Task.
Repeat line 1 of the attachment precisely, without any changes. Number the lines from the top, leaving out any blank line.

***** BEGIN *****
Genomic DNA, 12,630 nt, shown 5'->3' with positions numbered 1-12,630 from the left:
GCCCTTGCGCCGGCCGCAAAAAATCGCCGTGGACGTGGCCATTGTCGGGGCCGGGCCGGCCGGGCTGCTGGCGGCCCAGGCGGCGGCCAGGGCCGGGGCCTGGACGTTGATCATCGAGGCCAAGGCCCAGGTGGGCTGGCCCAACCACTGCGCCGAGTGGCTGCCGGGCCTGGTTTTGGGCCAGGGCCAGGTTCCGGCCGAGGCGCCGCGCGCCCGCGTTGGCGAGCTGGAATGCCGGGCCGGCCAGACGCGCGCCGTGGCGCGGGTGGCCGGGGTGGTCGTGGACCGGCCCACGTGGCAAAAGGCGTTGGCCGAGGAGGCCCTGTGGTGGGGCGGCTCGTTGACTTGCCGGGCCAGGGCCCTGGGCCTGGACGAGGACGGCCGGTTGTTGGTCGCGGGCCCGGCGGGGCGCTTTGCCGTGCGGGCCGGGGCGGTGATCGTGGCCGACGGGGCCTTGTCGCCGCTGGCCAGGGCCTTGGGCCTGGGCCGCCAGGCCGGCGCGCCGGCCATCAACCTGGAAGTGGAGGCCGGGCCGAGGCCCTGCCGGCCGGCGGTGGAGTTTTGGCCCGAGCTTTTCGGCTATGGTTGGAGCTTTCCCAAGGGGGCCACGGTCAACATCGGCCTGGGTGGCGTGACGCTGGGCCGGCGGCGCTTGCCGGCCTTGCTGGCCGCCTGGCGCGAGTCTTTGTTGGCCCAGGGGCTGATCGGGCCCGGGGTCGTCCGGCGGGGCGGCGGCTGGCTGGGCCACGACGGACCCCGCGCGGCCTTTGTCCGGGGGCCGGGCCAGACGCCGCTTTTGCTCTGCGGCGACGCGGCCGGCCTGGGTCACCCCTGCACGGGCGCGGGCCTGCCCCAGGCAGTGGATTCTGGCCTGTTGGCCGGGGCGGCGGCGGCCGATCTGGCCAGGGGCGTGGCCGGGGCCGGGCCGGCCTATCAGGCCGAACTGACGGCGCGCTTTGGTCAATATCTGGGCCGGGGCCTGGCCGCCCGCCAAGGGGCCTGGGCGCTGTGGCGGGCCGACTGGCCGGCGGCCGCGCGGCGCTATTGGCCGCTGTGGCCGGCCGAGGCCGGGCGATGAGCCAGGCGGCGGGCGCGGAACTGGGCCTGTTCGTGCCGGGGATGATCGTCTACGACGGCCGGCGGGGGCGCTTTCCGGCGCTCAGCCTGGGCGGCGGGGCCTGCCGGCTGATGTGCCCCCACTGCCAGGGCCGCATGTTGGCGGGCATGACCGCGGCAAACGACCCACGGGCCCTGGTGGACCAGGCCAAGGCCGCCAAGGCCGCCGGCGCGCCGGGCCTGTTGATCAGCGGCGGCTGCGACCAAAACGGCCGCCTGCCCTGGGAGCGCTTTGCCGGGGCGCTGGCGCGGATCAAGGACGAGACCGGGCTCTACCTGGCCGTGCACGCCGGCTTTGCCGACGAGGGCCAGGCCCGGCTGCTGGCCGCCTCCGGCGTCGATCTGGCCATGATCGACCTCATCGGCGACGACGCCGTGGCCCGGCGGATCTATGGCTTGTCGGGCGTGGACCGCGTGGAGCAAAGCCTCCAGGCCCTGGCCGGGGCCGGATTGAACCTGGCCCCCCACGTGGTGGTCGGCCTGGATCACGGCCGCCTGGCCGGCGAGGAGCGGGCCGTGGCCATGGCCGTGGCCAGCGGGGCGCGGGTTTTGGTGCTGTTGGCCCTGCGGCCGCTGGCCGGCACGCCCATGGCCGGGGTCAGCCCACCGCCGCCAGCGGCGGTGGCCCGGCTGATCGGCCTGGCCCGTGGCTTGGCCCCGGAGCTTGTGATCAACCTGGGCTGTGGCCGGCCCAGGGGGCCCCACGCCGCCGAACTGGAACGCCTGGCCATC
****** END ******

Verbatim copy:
Genomic DNA, 12,630 nt, shown 5'->3' with positions numbered 1-12,630 from the left: